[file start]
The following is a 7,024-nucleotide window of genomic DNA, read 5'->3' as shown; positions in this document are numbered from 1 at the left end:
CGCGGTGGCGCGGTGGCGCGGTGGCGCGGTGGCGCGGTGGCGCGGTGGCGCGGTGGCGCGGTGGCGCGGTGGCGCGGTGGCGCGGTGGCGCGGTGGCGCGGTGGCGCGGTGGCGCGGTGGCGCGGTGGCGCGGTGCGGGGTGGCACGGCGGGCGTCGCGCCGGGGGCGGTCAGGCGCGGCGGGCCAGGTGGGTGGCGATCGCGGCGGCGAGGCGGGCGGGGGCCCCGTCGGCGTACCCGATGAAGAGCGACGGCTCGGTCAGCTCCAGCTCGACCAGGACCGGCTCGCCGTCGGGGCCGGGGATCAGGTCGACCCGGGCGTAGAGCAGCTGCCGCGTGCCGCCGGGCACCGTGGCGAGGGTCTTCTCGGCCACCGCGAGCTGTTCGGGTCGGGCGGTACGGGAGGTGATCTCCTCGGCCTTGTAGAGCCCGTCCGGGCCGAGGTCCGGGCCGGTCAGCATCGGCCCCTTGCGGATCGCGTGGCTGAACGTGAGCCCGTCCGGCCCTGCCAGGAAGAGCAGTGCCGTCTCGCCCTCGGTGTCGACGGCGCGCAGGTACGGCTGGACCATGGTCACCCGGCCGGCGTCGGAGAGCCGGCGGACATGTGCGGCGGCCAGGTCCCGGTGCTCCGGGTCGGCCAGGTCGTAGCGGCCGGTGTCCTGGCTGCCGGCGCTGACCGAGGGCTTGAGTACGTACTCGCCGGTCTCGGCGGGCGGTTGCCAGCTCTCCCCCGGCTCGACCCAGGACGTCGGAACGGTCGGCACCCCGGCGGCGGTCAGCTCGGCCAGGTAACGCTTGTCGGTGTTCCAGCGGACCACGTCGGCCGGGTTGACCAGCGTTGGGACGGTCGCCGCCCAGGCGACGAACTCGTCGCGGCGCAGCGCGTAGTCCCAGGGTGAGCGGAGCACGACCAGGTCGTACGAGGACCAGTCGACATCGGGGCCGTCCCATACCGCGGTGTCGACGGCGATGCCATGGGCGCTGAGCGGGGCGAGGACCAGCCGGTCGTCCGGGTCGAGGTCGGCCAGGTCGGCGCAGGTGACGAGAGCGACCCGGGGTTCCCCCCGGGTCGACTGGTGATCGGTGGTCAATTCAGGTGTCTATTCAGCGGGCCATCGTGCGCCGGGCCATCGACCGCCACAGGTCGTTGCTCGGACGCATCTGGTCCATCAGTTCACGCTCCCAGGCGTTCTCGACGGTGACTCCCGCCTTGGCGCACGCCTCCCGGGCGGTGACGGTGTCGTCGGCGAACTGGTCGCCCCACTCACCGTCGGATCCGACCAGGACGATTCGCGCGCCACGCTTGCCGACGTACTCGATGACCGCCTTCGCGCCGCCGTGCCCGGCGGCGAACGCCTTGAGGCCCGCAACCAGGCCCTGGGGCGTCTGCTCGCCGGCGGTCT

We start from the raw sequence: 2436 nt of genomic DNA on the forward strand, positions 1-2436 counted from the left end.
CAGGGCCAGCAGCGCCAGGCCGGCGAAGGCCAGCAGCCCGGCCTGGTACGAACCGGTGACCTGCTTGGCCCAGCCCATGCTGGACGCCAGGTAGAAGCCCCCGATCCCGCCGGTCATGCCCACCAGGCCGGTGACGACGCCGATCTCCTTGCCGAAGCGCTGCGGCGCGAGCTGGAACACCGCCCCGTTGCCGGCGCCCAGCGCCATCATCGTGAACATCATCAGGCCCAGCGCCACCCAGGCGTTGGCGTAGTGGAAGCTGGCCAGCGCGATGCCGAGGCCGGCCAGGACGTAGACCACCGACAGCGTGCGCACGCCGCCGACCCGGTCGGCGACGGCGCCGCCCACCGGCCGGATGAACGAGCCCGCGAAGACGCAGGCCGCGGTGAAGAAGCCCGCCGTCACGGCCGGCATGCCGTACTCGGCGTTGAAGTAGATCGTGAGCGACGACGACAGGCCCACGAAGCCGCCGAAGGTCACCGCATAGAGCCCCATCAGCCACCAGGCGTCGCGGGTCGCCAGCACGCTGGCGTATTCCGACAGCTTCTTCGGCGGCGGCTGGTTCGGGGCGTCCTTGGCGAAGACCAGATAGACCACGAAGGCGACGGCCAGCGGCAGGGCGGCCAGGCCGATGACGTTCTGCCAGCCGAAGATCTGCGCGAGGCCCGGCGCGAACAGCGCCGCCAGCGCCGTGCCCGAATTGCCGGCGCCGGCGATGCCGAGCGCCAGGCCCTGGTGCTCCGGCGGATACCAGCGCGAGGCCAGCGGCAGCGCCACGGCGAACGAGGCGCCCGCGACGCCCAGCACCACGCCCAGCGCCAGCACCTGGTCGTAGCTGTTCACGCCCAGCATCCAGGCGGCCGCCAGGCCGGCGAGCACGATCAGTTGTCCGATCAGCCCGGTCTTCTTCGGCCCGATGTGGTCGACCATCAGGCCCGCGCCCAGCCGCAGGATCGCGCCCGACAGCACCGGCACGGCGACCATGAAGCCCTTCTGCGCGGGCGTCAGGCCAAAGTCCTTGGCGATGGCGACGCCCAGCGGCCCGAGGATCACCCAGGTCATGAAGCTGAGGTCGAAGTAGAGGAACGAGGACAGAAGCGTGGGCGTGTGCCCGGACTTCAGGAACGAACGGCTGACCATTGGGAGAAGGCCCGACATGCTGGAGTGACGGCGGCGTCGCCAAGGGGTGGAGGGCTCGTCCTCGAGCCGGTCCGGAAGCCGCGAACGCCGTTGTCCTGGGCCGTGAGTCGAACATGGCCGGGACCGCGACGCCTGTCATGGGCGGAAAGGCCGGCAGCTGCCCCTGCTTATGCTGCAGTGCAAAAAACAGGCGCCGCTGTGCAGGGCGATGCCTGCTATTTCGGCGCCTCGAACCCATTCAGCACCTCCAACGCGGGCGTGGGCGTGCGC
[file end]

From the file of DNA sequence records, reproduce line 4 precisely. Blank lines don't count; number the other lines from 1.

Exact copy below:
CAGGGCCAGCAGCGCCAGGCCGGCGAAGGCCAGCAGCCCGGCCTGGTACGAACCGGTGACCTGCTTGGCCCAGCCCATGCTGGACGCCAGGTAGAAGCCCCCGATCCCGCCGGTCATGCCCACCAGGCCGGTGACGACGCCGATCTCCTTGCCGAAGCGCTGCGGCGCGAGCTGGAACACCGCCCCGTTGCCGGCGCCCAGCGCCATCATCGTGAACATCATCAGGCCCAGCGCCACCCAGGCGTTGGCGTAGTGGAAGCTGGCCAGCGCGATGCCGAGGCCGGCCAGGACGTAGACCACCGACAGCGTGCGCACGCCGCCGACCCGGTCGGCGACGGCGCCGCCCACCGGCCGGATGAACGAGCCCGCGAAGACGCAGGCCGCGGTGAAGAAGCCCGCCGTCACGGCCGGCATGCCGTACTCGGCGTTGAAGTAGATCGTGAGCGACGACGACAGGCCCACGAAGCCGCCGAAGGTCACCGCATAGAGCCCCATCAGCCACCAGGCGTCGCGGGTCGCCAGCACGCTGGCGTATTCCGACAGCTTCTTCGGCGGCGGCTGGTTCGGGGCGTCCTTGGCGAAGACCAGATAGACCACGAAGGCGACGGCCAGCGGCAGGGCGGCCAGGCCGATGACGTTCTGCCAGCCGAAGATCTGCGCGAGGCCCGGCGCGAACAGCGCCGCCAGCGCCGTGCCCGAATTGCCGGCGCCGGCGATGCCGAGCGCCAGGCCCTGGTGCTCCGGCGGATACCAGCGCGAGGCCAGCGGCAGCGCCACGGCGAACGAGGCGCCCGCGACGCCCAGCACCACGCCCAGCGCCAGCACCTGGTCGTAGCTGTTCACGCCCAGCATCCAGGCGGCCGCCAGGCCGGCGAGCACGATCAGTTGTCCGATCAGCCCGGTCTTCTTCGGCCCGATGTGGTCGACCATCAGGCCCGCGCCCAGCCGCAGGATCGCGCCCGACAGCACCGGCACGGCGACCATGAAGCCCTTCTGCGCGGGCGTCAGGCCAAAGTCCTTGGCGATGGCGACGCCCAGCGGCCCGAGGATCACCCAGGTCATGAAGCTGAGGTCGAAGTAGAGGAACGAGGACAGAAGCGTGGGCGTGTGCCCGGACTTCAGGAACGAACGGCTGACCATTGGGAGAAGGCCCGACATGCTGGAGTGACGGCGGCGTCGCCAAGGGGTGGAGGGCTCGTCCTCGAGCCGGTCCGGAAGCCGCGAACGCCGTTGTCCTGGGCCGTGAGTCGAACATGGCCGGGACCGCGACGCCTGTCATGGGCGGAAAGGCCGGCAGCTGCCCCTGCTTATGCTGCAGTGCAAAAAACAGGCGCCGCTGTGCAGGGCGATGCCTGCTATTTCGGCGCCTCGAACCCATTCAGCACCTCCAACGCGGGCGTGGGCGTGCGC